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Author of the Entry:
Eleanor Anneh Dasi, University of Yaoundé 1, email@example.com
Peer-reviewer of the Entry:
Daniel Nkemleke, University of Yaoundé 1, firstname.lastname@example.org
Emmanuel Ambe Ndonwi, email@example.com
Elizabeth Hale, University of New England, firstname.lastname@example.org
Karolina Anna Kulpa, University of Warsaw, email@example.com
Jean Njome Epole (Storyteller)
Age of narrator: 74 (in 2019)
Social status: common man
Language of narration: mka’a (Bakaka)
Bio prepared by Eleanor Anneh Dasi, University of Yaoundé, firstname.lastname@example.org
Cultural Background*: The Mkaa or Bakaka speaking population of the Littoral Region of Cameroon, occupy the Mungo Division, named after the River Mungo. They share the cultural practice of the Wouri people (also a riverine people). Their main music is makossa, generally sung in Douala and their main dances are essèwè and bolobo. The Mka’a people’s attires are saja and kaba, the Sawa people’s regalia. Like other Sawa people, the Mka’a celebrate the Ngondo cultural festival, which brings all the coastal peoples together for initiations, ancestral worships of the spirits of the River Wouri (Mengu or Jengu), for protection, wrestling skills and beauty.
* Source: interview with the narrator.
A long time ago, there existed a sacred rock called “Ellah” in a village known as Nkonjnine, situated in the Mungo sub division. This sacred rock served as a shield against all invasions in the village. Whenever there was any danger, custodians of the rock would mobilize the population to take refuge in the rock. In such circumstances, the rock opened up for the villagers to enter and later closed after everybody was in. The rock could expand to contain more people as the need arises. From inside, the outside could be seen but the inside could not be seen from outside.
Meanwhile, there was a law that prohibited any villager from blackmailing a fellow villager. In case of such violation, the rock will lose its protective power. One day, a man named Epagma blackmailed his brother’s wife under pretext that she was a source of ill-omen to the village. This was simply because she was not from that village. She came from a neighboring village to marry his brother. When the custodians of tradition heard of the blackmail, they felt disappointed and ostracized Epagma, who went and started the Mbo clan, which was constantly being molested by invaders. But then, the damage had been done and the custodians of the secret of the rock were ripped of their power to hand down the secrets. As time went by, the custodians of the secret of the rock died one after the other without handing down the secret to anyone. That is how the people lost the protection from the rock. The rock is still standing in its position today but it has become a touristic site and is no longer a protective cave for the Bakaka people.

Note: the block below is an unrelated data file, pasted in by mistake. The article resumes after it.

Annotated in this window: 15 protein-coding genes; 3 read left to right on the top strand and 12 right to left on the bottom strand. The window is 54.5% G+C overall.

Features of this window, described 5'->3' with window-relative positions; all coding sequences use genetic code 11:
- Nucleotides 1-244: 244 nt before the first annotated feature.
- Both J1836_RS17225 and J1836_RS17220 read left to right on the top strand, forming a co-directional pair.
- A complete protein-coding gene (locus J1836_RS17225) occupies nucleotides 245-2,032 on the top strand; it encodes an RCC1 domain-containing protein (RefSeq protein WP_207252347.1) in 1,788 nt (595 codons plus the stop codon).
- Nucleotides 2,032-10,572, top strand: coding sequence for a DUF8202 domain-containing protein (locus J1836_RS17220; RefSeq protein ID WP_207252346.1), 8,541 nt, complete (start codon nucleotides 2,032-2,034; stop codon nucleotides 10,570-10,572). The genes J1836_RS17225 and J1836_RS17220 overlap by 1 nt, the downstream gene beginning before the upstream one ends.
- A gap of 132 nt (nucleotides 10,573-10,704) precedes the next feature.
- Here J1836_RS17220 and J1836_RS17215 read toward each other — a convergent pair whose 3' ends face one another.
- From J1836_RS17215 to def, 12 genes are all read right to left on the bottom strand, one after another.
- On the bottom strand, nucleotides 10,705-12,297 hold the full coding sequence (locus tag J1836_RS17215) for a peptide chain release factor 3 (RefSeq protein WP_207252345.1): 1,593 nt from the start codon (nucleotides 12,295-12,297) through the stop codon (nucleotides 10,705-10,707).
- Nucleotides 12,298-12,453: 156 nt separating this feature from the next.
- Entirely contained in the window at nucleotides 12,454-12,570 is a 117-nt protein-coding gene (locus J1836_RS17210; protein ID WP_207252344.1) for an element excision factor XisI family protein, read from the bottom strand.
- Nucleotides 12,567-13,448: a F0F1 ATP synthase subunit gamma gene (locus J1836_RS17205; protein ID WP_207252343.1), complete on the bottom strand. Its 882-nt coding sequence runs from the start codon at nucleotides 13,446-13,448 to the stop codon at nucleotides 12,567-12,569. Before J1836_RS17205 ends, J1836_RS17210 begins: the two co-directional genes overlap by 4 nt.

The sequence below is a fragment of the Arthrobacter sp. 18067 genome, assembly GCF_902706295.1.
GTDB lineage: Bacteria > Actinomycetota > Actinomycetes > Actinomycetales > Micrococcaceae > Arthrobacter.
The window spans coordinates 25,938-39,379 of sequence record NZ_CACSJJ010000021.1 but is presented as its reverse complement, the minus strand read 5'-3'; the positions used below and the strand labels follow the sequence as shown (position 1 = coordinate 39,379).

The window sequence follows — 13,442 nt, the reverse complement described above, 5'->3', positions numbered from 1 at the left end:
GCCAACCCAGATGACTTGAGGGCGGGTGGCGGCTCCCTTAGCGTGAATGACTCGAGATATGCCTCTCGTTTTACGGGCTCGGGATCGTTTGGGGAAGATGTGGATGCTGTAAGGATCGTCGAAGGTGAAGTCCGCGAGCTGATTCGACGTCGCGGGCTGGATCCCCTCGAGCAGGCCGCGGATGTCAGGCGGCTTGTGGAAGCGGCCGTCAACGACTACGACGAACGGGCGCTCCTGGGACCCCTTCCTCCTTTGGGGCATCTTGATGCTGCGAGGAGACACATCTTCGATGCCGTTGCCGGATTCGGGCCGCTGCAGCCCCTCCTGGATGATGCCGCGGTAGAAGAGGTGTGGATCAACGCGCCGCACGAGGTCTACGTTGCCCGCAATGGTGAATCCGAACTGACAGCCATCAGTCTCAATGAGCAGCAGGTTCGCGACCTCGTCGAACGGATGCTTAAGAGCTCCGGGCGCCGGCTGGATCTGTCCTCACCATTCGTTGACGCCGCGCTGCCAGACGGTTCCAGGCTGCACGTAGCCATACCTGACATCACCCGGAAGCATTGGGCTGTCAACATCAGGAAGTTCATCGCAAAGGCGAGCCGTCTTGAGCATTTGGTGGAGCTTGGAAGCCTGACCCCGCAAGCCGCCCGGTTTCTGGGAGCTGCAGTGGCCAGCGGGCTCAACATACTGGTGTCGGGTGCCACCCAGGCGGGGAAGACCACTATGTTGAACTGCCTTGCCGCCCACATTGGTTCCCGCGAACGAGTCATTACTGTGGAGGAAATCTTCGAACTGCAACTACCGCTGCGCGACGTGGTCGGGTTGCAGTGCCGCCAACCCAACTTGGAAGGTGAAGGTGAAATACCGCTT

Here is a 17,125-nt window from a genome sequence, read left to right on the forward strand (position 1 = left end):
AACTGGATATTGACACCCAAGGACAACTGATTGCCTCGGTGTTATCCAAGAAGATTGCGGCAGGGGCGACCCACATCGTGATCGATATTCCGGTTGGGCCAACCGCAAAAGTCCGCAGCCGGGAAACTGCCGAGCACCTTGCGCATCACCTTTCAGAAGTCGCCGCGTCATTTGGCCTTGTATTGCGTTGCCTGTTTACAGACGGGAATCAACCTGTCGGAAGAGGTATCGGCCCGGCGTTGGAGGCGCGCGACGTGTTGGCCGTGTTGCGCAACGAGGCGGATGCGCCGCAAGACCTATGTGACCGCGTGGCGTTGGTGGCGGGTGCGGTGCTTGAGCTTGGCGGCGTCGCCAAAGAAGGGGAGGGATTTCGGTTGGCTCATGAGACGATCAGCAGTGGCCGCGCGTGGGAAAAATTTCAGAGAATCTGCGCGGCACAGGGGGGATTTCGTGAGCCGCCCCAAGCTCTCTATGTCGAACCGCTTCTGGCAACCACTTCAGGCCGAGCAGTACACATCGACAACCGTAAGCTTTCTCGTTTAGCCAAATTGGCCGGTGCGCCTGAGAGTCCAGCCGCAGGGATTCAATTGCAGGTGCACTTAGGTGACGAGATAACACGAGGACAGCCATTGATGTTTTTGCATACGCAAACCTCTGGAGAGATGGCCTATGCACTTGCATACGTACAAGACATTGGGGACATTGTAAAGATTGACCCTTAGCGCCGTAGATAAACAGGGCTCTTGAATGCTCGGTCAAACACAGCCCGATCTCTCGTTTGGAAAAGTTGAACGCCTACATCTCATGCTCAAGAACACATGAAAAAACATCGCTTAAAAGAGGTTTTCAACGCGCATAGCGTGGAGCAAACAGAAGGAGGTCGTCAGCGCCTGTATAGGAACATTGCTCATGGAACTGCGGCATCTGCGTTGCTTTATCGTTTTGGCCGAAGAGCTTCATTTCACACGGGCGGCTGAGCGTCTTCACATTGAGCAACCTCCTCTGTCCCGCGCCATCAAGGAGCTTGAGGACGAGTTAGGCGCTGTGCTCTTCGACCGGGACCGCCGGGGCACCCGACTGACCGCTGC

There are many myths around the world featuring stones, rocks and caves. These places are usually abodes of gods, and also serve as sanctuary to people of the community.
However, such mythical places in order to exhibit their mythical value require observing certain restrictions and rules. They often demand virtues like truth, honesty, sincerity etc. when these virtues are replaced with vice, the sanctuary is automatically defiled and desecrated. This is what happened with the Ellah, which lost its protective power because someone was blackmailed.
The myth therefore accentuates the need to practice and uphold the above virtues and obey laws, as a condition for humans to continue benefiting from divine and supernatural protection.
The motif of a cave shelter in the rocks, large enough to contain an entire population is also present in the myth entitled The Origin of “Efiehnstemseh,” the Great Cave of Drums in Kedjom (accessed: January 4, 2021).
The Origin of “Efiehnstemseh,” the Great Cave of Drums in Kedjom (accessed: January 4, 2021).
Method of data collection: Tape recording and note taking
Researcher: Eleanor Anneh Dasi
Assistant researcher/Translator: Bekono Nama Julienne Susie